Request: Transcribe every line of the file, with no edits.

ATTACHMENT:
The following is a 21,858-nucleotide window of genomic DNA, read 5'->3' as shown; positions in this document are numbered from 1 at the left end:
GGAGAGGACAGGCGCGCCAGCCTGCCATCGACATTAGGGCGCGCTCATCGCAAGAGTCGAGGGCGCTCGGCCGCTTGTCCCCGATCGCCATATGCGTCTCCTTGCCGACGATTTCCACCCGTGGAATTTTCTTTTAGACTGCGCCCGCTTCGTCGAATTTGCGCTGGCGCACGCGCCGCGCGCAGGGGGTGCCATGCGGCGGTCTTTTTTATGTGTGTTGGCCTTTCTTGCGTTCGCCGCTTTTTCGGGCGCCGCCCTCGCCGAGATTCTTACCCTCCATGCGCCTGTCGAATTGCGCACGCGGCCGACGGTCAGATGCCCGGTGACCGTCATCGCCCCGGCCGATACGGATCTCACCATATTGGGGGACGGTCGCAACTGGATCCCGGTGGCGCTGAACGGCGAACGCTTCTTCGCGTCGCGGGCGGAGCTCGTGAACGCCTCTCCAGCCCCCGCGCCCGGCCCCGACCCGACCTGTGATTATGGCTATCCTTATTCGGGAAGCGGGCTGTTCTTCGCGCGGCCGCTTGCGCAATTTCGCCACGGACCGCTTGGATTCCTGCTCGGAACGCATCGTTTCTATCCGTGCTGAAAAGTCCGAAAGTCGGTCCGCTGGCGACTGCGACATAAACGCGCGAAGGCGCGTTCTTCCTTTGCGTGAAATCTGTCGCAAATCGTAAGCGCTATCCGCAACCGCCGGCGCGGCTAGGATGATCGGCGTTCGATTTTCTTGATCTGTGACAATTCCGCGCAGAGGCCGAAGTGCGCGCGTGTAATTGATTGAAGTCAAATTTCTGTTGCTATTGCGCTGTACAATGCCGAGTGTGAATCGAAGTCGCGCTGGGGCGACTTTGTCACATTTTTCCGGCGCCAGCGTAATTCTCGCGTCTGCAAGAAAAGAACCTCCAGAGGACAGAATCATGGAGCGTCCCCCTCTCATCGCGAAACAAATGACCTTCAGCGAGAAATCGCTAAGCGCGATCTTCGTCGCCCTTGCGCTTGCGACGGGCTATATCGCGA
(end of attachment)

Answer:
The following is a 21,858-nucleotide window of genomic DNA, read 5'->3' as shown; positions in this document are numbered from 1 at the left end:
GGAGAGGACAGGCGCGCCAGCCTGCCATCGACATTAGGGCGCGCTCATCGCAAGAGTCGAGGGCGCTCGGCCGCTTGTCCCCGATCGCCATATGCGTCTCCTTGCCGACGATTTCCACCCGTGGAATTTTCTTTTAGACTGCGCCCGCTTCGTCGAATTTGCGCTGGCGCACGCGCCGCGCGCAGGGGGTGCCATGCGGCGGTCTTTTTTATGTGTGTTGGCCTTTCTTGCGTTCGCCGCTTTTTCGGGCGCCGCCCTCGCCGAGATTCTTACCCTCCATGCGCCTGTCGAATTGCGCACGCGGCCGACGGTCAGATGCCCGGTGACCGTCATCGCCCCGGCCGATACGGATCTCACCATATTGGGGGACGGTCGCAACTGGATCCCGGTGGCGCTGAACGGCGAACGCTTCTTCGCGTCGCGGGCGGAGCTCGTGAACGCCTCTCCAGCCCCCGCGCCCGGCCCCGACCCGACCTGTGATTATGGCTATCCTTATTCGGGAAGCGGGCTGTTCTTCGCGCGGCCGCTTGCGCAATTTCGCCACGGACCGCTTGGATTCCTGCTCGGAACGCATCGTTTCTATCCGTGCTGAAAAGTCCGAAAGTCGGTCCGCTGGCGACTGCGACATAAACGCGCGAAGGCGCGTTCTTCCTTTGCGTGAAATCTGTCGCAAATCGTAAGCGCTATCCGCAACCGCCGGCGCGGCTAGGATGATCGGCGTTCGATTTTCTTGATCTGTGACAATTCCGCGCAGAGGCCGAAGTGCGCGCGTGTAATTGATTGAAGTCAAATTTCTGTTGCTATTGCGCTGTACAATGCCGAGTGTGAATCGAAGTCGCGCTGGGGCGACTTTGTCACATTTTTCCGGCGCCAGCGTAATTCTCGCGTCTGCAAGAAAAGAACCTCCAGAGGACAGAATCATGGAGCGTCCCCCTCTCATCGCGAAACAAATGACCTTCAGCGAGAAATCGCTAAGCGCGATCTTCGTCGCCCTTGCGCTTGCGACGGGCTATATCGCGA